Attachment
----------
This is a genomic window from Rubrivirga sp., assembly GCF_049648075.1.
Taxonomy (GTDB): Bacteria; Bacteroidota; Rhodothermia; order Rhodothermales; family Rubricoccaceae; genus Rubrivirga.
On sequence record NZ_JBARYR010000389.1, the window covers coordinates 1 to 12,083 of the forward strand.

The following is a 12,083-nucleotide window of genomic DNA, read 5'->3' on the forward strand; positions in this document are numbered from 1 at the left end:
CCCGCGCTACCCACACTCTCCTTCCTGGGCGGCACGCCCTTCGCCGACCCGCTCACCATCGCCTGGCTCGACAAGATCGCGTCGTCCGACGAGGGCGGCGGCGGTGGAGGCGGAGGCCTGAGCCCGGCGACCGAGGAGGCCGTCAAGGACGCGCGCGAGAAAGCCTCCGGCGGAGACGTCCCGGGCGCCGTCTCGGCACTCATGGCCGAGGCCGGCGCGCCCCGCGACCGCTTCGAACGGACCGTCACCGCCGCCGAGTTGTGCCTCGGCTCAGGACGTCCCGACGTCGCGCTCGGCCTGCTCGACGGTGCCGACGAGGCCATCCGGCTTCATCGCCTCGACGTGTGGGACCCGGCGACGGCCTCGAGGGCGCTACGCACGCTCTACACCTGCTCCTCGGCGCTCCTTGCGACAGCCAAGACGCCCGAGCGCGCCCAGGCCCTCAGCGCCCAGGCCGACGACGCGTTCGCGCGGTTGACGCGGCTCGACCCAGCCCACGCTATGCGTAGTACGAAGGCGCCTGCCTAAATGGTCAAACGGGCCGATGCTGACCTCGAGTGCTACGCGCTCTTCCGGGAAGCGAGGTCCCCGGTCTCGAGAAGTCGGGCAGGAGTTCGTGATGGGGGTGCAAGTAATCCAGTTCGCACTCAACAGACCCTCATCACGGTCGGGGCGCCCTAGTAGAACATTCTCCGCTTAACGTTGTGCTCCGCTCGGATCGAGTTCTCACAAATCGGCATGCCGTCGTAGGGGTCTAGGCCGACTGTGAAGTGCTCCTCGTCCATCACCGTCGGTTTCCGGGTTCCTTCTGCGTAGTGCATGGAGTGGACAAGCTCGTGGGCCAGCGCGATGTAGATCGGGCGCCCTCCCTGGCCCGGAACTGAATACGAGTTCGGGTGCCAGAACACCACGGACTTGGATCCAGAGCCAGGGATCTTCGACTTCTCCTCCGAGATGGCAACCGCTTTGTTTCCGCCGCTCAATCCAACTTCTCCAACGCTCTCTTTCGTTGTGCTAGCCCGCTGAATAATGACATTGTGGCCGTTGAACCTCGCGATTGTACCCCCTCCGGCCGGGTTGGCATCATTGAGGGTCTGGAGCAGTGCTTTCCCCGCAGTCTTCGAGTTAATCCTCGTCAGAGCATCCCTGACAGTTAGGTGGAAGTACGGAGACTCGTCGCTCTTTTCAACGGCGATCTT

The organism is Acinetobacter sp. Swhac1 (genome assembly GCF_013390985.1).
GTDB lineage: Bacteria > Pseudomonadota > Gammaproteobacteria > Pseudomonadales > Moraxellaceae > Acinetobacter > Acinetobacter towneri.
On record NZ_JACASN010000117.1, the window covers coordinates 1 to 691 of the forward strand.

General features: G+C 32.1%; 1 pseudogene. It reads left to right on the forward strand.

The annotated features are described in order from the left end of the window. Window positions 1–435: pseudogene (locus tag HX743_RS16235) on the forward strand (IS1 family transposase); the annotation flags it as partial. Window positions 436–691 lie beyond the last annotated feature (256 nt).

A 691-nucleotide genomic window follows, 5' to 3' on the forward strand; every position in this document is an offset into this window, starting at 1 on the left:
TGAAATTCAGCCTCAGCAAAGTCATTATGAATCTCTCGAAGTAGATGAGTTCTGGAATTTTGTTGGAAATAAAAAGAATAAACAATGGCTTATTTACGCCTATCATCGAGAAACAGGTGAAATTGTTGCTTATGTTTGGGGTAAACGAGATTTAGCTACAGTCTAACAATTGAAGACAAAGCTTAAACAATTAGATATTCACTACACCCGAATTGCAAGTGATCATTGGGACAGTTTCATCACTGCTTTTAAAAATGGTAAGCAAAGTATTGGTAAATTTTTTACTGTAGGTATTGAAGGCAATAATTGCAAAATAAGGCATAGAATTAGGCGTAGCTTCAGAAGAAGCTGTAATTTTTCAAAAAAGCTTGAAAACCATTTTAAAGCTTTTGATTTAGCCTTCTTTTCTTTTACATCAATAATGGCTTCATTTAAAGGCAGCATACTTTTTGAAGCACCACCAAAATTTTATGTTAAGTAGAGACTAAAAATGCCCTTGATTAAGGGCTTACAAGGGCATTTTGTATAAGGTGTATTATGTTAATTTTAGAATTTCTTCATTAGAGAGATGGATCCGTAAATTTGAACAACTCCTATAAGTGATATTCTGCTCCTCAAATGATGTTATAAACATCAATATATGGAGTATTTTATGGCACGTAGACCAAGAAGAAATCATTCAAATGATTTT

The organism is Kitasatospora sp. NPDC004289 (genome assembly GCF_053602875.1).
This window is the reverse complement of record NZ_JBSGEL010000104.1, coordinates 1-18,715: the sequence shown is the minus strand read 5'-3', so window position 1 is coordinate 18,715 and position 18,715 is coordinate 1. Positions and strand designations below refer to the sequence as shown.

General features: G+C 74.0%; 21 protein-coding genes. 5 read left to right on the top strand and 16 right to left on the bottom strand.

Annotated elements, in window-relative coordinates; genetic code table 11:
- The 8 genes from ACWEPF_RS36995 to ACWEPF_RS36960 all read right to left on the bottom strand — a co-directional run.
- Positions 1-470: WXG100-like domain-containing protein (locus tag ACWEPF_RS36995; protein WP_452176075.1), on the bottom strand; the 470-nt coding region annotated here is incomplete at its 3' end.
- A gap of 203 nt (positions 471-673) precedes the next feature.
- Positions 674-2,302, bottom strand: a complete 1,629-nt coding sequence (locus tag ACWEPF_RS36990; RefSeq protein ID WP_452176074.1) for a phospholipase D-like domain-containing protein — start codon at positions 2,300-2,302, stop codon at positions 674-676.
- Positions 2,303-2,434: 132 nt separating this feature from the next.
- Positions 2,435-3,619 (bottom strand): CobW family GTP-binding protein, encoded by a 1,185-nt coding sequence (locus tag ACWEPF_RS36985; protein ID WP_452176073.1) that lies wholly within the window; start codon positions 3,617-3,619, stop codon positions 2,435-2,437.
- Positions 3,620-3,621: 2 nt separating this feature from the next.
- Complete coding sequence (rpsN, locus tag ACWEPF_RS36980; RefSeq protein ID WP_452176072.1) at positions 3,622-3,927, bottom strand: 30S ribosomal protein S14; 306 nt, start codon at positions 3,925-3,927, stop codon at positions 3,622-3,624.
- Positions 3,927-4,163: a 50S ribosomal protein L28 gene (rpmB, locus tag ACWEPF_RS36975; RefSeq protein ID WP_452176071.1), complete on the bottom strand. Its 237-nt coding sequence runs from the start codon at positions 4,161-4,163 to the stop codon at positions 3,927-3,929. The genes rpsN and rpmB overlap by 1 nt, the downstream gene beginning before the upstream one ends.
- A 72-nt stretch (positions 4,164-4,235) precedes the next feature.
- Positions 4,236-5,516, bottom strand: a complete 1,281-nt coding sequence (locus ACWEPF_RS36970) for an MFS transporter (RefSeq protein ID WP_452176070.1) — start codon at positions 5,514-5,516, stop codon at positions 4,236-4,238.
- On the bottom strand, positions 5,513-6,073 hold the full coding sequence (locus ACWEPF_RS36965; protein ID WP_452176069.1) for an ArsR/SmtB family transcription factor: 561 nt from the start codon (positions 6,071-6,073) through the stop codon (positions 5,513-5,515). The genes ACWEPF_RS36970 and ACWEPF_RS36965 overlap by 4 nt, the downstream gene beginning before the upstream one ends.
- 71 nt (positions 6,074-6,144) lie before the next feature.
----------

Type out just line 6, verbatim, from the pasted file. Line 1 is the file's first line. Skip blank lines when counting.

The organism is Acinetobacter sp. Swhac1 (genome assembly GCF_013390985.1).